Home > The Wise Man's Fear (The Kingkiller Chronicle #2)(11)

The Wise Man's Fear (The Kingkiller Chronicle #2)(11)
Patrick Rothfuss

I drank sounten for the most part, since raising money to cover tuition was the main reason I’d come to the Eolian tonight. Wil and Sim ordered a few rounds too, now that they knew the trick of it. I was doubly grateful, otherwise I would have been forced to bring them home in a wheelbarrow.

Eventually the three of us had our fill of music, gossip, and in Sim’s case, the fruitless pursuit of serving girls.

Before we left, I stopped to have a discreet word with the barman where I brought up the difference between a half and a third. At the end of our negotiation, I cashed out for a full talent and six jots. The vast majority of that was from the drinks my fellow musicians had bought me tonight.

I gathered the coins into my purse: Three talents even.

My negotiations had also profited me two dark brown bottles. “What’s that?” Sim asked as I began to tuck the bottles into my lute case.

“Bredon beer.” I shifted the rags I used to pad my lute so they wouldn’t rub against it.

“Bredon,” Wil said, his voice thick with disdain, “is closer to bread than beer.”

Sim nodded in agreement, making a face. “I don’t like having to chew my liquor.”

“It’s not that bad,” I said defensively. “In the small kingdoms women drink it when they’re pregnant. Arwyl mentioned it in one of his lectures. They brew it with flower pollen and fish oil and cherry stones. It has all sorts of trace nutrients.”

“Kvothe, we don’t judge you.” Wilem lay his hand on my shoulder, his face concerned. “Sim and I don’t mind that you’re a pregnant Yllish woman.”

Simmon snorted, then laughed at the fact that he had snorted.

The three of us made our slow way back to the University, crossing the high arch of Stonebridge. And, since there was nobody around to hear, I sang “Jackass, Jackass” for Sim.

Wil and Sim stumbled gently off to their rooms in Mews. But I wasn’t ready for bed and continued wandering the University’s empty streets, breathing the cool night air.

I strolled past the dark fronts of apothecaries, glassblowers, and bookbinders. I cut through a manicured lawn, smelling the clean, dusty smell of autumn leaves and green grass beneath. Nearly all the inns and drinking houses were dark, but lights were burning in the brothels.

The grey stone of the Masters’ Hall was silvery in the moonlight. A single dim light burned inside, illuminating the stained glass window that showed Teccam in his classic pose: barefoot at the mouth of his cave, speaking to a crowd of young students.

I went past the Crucible, its countless bristling chimneys dark and largely smokeless against the moonlit sky. Even at night it smelled of ammonia and charred flowers, acid and alcohol: a thousand mingled scents that had seeped into the stone of the building over the centuries.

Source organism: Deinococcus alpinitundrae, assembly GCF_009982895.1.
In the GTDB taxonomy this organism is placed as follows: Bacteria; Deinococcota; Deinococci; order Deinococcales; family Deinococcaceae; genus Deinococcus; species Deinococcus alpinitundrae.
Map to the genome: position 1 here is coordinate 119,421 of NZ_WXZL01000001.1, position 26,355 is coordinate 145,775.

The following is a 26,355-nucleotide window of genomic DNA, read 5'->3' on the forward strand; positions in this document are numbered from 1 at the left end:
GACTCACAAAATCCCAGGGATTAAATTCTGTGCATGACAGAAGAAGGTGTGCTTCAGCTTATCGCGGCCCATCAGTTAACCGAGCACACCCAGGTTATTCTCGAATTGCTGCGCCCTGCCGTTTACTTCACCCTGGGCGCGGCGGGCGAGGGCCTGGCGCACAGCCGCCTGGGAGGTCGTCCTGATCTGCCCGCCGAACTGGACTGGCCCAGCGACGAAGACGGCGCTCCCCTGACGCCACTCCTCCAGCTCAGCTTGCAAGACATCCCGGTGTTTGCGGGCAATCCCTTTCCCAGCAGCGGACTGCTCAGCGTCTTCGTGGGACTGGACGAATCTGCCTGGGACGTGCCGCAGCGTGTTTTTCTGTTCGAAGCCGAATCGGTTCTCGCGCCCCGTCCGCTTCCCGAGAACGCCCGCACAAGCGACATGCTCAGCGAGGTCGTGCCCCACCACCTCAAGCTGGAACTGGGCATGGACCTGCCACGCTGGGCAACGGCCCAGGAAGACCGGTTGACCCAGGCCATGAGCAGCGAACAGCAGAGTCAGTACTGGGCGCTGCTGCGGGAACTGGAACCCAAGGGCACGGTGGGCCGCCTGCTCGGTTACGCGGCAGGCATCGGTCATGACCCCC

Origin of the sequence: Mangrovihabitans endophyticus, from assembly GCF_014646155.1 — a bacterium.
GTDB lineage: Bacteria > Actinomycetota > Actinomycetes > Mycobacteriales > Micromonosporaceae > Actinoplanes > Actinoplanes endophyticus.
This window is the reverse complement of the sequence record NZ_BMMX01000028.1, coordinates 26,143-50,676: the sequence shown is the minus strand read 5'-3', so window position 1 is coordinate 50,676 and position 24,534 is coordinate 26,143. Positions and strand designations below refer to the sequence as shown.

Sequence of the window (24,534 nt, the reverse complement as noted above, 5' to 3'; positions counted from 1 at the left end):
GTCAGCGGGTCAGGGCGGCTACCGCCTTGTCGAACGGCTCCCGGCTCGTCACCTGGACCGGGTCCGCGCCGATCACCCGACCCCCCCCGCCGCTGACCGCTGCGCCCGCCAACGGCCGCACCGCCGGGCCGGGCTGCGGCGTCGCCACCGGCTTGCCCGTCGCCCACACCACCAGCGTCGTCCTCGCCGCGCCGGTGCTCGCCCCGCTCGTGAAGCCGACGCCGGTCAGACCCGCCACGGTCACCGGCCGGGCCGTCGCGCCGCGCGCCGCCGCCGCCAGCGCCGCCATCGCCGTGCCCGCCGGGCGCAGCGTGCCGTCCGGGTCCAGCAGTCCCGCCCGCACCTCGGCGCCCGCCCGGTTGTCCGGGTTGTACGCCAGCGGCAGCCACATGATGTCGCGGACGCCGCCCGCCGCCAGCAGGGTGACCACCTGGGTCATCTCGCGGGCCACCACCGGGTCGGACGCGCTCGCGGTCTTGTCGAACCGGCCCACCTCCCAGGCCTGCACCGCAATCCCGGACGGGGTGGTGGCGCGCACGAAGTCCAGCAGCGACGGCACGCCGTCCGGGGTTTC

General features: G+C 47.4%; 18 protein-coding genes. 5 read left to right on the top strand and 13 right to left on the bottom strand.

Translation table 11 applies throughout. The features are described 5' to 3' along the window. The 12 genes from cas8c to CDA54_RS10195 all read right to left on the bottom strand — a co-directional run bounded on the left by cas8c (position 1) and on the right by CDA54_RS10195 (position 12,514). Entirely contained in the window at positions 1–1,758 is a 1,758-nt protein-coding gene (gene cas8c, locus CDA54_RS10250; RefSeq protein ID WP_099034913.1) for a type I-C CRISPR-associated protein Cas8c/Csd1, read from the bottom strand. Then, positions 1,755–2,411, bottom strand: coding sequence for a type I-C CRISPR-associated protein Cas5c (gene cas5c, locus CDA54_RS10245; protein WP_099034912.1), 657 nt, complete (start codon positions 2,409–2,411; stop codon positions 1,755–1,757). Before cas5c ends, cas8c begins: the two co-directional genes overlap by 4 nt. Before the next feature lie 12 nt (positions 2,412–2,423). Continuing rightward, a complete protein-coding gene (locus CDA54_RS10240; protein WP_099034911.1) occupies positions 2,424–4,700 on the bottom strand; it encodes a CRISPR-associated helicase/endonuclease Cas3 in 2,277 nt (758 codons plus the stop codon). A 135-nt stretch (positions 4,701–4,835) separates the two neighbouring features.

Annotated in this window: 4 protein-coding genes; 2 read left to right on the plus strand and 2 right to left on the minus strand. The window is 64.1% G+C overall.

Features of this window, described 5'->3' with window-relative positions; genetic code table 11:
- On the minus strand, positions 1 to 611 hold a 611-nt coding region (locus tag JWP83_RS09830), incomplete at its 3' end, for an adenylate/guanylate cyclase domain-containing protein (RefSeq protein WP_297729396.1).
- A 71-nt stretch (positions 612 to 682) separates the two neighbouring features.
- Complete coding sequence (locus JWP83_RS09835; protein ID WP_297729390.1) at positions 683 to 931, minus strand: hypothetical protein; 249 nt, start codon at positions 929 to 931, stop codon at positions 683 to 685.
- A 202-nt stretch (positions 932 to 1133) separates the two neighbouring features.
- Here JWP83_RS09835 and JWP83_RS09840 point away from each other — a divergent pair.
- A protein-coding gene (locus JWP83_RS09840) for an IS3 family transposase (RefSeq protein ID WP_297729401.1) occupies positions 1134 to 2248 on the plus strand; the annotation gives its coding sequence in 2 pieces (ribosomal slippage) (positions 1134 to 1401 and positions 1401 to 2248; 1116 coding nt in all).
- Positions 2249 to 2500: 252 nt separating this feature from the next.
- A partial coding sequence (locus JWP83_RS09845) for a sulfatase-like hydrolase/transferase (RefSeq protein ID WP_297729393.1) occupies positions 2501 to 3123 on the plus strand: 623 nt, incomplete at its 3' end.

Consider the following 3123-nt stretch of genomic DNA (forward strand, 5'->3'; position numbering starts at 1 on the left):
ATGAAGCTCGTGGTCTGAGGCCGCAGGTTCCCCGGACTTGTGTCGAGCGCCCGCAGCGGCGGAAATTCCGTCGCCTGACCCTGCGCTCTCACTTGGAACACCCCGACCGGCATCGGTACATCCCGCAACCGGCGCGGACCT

Last was the Archives. Five stories tall and windowless, it reminded me of an enormous waystone. Its massive doors were closed, but I could see the reddish light of sympathy lamps welling up around the edges of the door. During admissions Master Lorren kept the Archives open at night so all the members of the Arcanum could study to their hearts’ content. All members except one, of course.

I made my way back to Anker’s and found the inn dark and silent. I had a key to the back door, but rather than stumble through the dark, I headed into the nearby alley. Right foot rainbarrel, left foot window ledge, left hand iron drainpipe. I quietly made my way up to my third-story window, tripped the latch with a piece of wire, and let myself in.

It was pitch black, and I was too tired to go looking for a light from the fireplace downstairs. So I touched the wick of the lamp beside my bed, getting a little oil on my fingers. Then I murmured a binding and felt my arm go chilly as the heat bled out of it. Nothing happened at first, and I scowled, concentrating to overcome the vague haze of alcohol. The chill sunk deeper into my arm, making me shiver, but finally the wick bloomed into light.

Cold now, I closed the window and looked around the tiny room with its sloped ceiling and narrow bed. Surprisingly, I realized there was nowhere else in the four corners I’d rather be. I almost felt as if I were home.

This may not seem odd to you, but it was strange to me. Growing up among the Edema Ruh, home was never a place for me. Home was a group of wagons and songs around a campfire. When my troupe was killed, it was more than the loss of my family and childhood friends. It was like my entire world had been burned down to the waterline.

Now, after almost a year at the University, I was beginning to feel like I belonged here. It was an odd feeling, this fondness for a place. In some ways it was comforting, but the Ruh in me was restless, rebelling at the thought of putting down roots like a plant.

As I drifted off to sleep, I wondered what my father would think of me.

CHAPTER SEVEN

Admissions

THE NEXT MORNING I splashed some water on my face and trudged downstairs. The taproom of Anker’s was just starting to fill with people looking for an early lunch, and a few particularly disconsolate students were getting an early start on the day’s drinking.

Still bleary from lack of sleep, I settled into my usual corner table and began to fret about my upcoming interview.

Kilvin and Elxa Dal didn’t worry me. I was ready for their questions. The same was largely true of Arwyl. But the other masters were all varying degrees of mystery to me.

Every term each master put a selection of books on display in Tomes, the reading room in the Archives. There were basic texts for the low-ranking E’lir to study from, with progressively more advanced works for Re’lar and El’the. Those books revealed what the masters considered valuable knowledge. Those were the books a clever student studied before admissions.

But I couldn’t wander into Tomes like everyone else. I was the only student who had been banned from the Archives in a dozen years, and everyone knew about it. Tomes was the only well-lit room in the whole building, and during admissions there were always people there, reading.

So I was forced to find copies of the masters’ texts buried in the Stacks. You’d be amazed how many versions of the same book there can be. If I was lucky, the volume I found was identical to the one the master had set aside in Tomes. More often, the versions I found were outdated, expurgated, or badly translated.

I’d done as much reading as possible over the last few nights, but hunting down the books took precious time, and I was still woefully underprepared.

I was lost in these anxious thoughts when Anker’s voice caught my attention. “Actually, that’s Kvothe right over there,” he said.

I looked up to see a woman sitting at the bar. She wasn’t dressed like a student. She wore an elaborate burgundy dress with long skirts, a tight waist, and matching burgundy gloves that rose all the way to her elbows.